Seattle Seahawks Coaching Staff: New Culture in the Northwest

Anthony LanzaContributor IMay 20, 2009

SAN FRANCISCO - OCTOBER 26:  Assistant head coach Jim Mora of the Seattle Seahawks stands on the sidelines during the game against the San Francisco 49ers at Candlestick Park on October 26, 2008 in San Francisco, California. (Photo by: Jeff Gross/Getty Images)

"Out with the old and in with the new."

I guess that is one way to look at it here in Seattle; the only problem is that the old was Mike Holmgren.

As Holmgren flew off into the sunset from Sea-Tac airport, Jim Mora Jr. quickly assumed the position as Seahawks head coach. He's familiar with this level of responsibility, considering he coached the Atlanta Falcons as recently as 2006. He has had proven success at this position, as well, as he led the Falcons to the playoffs multiple times and got a game away from the Super Bowl once.

In his first season with the organization, Mora coached the secondary, which showed immediate improvements. They allowed a league-best 15 passing touchdowns during the 2007 campaign. As head coach, Mora will present a defensive-minded approach to the entire D; it's a new way of thinking for a lot of guys on the roster.

Now, with the skipper in place, here is how the rest of the coaching staff will shape up entering the 2009 season.


Offensive Coordinator Gregg Knapp

Greg Knapp is another new addition to the Seahawks; he takes the place of Gil Haskell. The team hit rock-bottom last year on offense, though it would be difficult to place all of that on the shoulders of Gil.

When Mora spoke with Haskell back in early January, Gil expressed an interest in wanting to call plays after nine seasons as offensive coordinator, but apparently this was not the place for him to do it.

Knapp comes to Seattle after spending the last two seasons with the Oakland Raiders.  Prior to that, he spent time as an offensive coordinator with the Atlanta Falcons under Mora. Knapp will refocus the O on the running game, something that his been dominant under his play-calling with previous teams.

Both of his former bosses had great success with Knapp calling plays in the past, so look for that to remain the same in Seattle.


Defensive Coordinator Casey Bradley

The defense took a large step back last season under the guidance of Jim Marshall. So, with the team needing a breath of fresh air, they hired Casey Bradley.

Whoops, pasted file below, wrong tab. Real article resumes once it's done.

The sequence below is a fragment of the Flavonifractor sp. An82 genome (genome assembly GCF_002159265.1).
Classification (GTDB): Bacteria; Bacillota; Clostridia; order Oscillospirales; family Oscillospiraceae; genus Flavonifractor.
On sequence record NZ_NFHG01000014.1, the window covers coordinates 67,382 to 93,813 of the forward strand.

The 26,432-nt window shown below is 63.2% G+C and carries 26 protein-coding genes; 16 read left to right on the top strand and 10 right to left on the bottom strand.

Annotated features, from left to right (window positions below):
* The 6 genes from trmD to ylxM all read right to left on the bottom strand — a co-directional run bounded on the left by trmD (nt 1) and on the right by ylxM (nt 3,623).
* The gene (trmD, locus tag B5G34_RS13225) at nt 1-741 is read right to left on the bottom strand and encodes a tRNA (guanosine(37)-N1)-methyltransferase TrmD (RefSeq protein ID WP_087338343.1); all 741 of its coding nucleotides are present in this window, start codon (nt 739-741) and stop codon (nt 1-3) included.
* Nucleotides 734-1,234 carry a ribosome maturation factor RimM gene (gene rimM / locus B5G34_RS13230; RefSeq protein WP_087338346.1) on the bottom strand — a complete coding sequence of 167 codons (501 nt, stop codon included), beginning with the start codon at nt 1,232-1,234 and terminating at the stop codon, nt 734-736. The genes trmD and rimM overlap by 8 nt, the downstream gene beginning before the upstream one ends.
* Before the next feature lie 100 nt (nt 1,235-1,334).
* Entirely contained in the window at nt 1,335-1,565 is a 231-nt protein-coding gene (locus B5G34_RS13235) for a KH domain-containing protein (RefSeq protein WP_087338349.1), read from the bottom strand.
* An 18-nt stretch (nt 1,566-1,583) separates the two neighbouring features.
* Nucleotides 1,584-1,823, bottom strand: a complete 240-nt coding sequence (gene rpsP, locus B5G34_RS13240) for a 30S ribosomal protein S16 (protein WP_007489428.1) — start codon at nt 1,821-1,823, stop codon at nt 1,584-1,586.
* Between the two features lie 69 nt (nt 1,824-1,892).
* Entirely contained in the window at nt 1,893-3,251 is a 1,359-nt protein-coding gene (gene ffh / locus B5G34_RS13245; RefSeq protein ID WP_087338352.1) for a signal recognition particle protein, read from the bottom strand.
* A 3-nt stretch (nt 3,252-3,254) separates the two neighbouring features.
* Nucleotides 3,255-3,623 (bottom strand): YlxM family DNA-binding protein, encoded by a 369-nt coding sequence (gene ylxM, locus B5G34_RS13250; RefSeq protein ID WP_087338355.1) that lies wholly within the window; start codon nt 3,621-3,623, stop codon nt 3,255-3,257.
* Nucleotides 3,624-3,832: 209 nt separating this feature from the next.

Bradley brings a strong resume with him; he spent the last three seasons with the Buccaneers defense, one of the top units in the league. He coached the last two seasons as the linebackers coach in Tampa.

The majority of his young coaching career took place in the college ranks, at North Dakota State, the school he graduated from. Bradley coached ten seasons with the Bisons.

With the help of Mora, Bradley will revamp the defensive unit, particulary the linebackers. He will relate the great lessons that he learned from Monty Kiffin in Tampa Bay to retool the talented group of Seahawk defenders.


Once the three most important coaching positions were filled earlier this offseason, the rest of the staff fell into place. A total of four coaches were replaced, including both of the coordinators.

Keith Gilbertson was replaced at receivers coach by Robert Prince. The demise of Gilbertson could be due in large part to the lack of receivers last season; six different pass catchers were lost to injuries during 2008. 

Prince is another coach that was under Jim Mora during his time in Atlanta. Robert served as an offensive assistant with the Falcons before moving over to Jacksonville to be an assistant receivers coach for two seasons. Barring a plague of injuries to the receivers, he should prosper at this position with the Seahawks.

The final coaching change came on the defensive side of the ball. Dwaine Board was fired as the defensive line coach after serving over five years on the Seattle coaching staff and was replaced by Dan Quinn.

Quinn has six years of experience in the NFL, all as a defensive line coach. The hope is that he will be able to find a consistent rotation with the front four that can provide pressure on the opposing quarterback as well as take up blockers for the linebackers.

Defensive ends should be a priority, as Seattle is loaded with talent at that position but has little to show for it over the last few years. The task will be a large one for Quinn, but the reward could be huge if the defensive line can reach its potential.


Several new faces grace crucial coaching positions for the Seahawks entering 2009. Couple that with a strong offseason in both free agency and the draft, and Seattle should find success this season on both sides of the ball. There will be no excuses for Mora if things go otherwise.